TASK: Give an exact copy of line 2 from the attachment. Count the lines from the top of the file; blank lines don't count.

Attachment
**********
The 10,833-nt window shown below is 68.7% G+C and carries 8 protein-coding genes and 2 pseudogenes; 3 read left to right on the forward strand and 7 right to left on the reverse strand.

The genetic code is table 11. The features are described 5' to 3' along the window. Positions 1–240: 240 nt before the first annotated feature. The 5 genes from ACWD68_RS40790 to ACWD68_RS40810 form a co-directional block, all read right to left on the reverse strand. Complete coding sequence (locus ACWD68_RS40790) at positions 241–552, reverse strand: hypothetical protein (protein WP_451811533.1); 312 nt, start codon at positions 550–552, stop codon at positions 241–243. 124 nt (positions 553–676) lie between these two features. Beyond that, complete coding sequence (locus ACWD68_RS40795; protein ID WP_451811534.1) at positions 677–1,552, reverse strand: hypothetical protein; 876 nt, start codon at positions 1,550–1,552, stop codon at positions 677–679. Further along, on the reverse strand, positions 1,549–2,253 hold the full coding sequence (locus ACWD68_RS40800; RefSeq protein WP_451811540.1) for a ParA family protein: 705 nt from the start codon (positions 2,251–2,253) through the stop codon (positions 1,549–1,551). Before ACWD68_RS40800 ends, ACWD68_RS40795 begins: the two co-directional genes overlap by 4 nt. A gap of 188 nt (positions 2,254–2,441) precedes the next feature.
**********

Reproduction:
The genetic code is table 11. The features are described 5' to 3' along the window. Positions 1–240: 240 nt before the first annotated feature. The 5 genes from ACWD68_RS40790 to ACWD68_RS40810 form a co-directional block, all read right to left on the reverse strand. Complete coding sequence (locus ACWD68_RS40790) at positions 241–552, reverse strand: hypothetical protein (protein WP_451811533.1); 312 nt, start codon at positions 550–552, stop codon at positions 241–243. 124 nt (positions 553–676) lie between these two features. Beyond that, complete coding sequence (locus ACWD68_RS40795; protein ID WP_451811534.1) at positions 677–1,552, reverse strand: hypothetical protein; 876 nt, start codon at positions 1,550–1,552, stop codon at positions 677–679. Further along, on the reverse strand, positions 1,549–2,253 hold the full coding sequence (locus ACWD68_RS40800; RefSeq protein WP_451811540.1) for a ParA family protein: 705 nt from the start codon (positions 2,251–2,253) through the stop codon (positions 1,549–1,551). Before ACWD68_RS40800 ends, ACWD68_RS40795 begins: the two co-directional genes overlap by 4 nt. A gap of 188 nt (positions 2,254–2,441) precedes the next feature.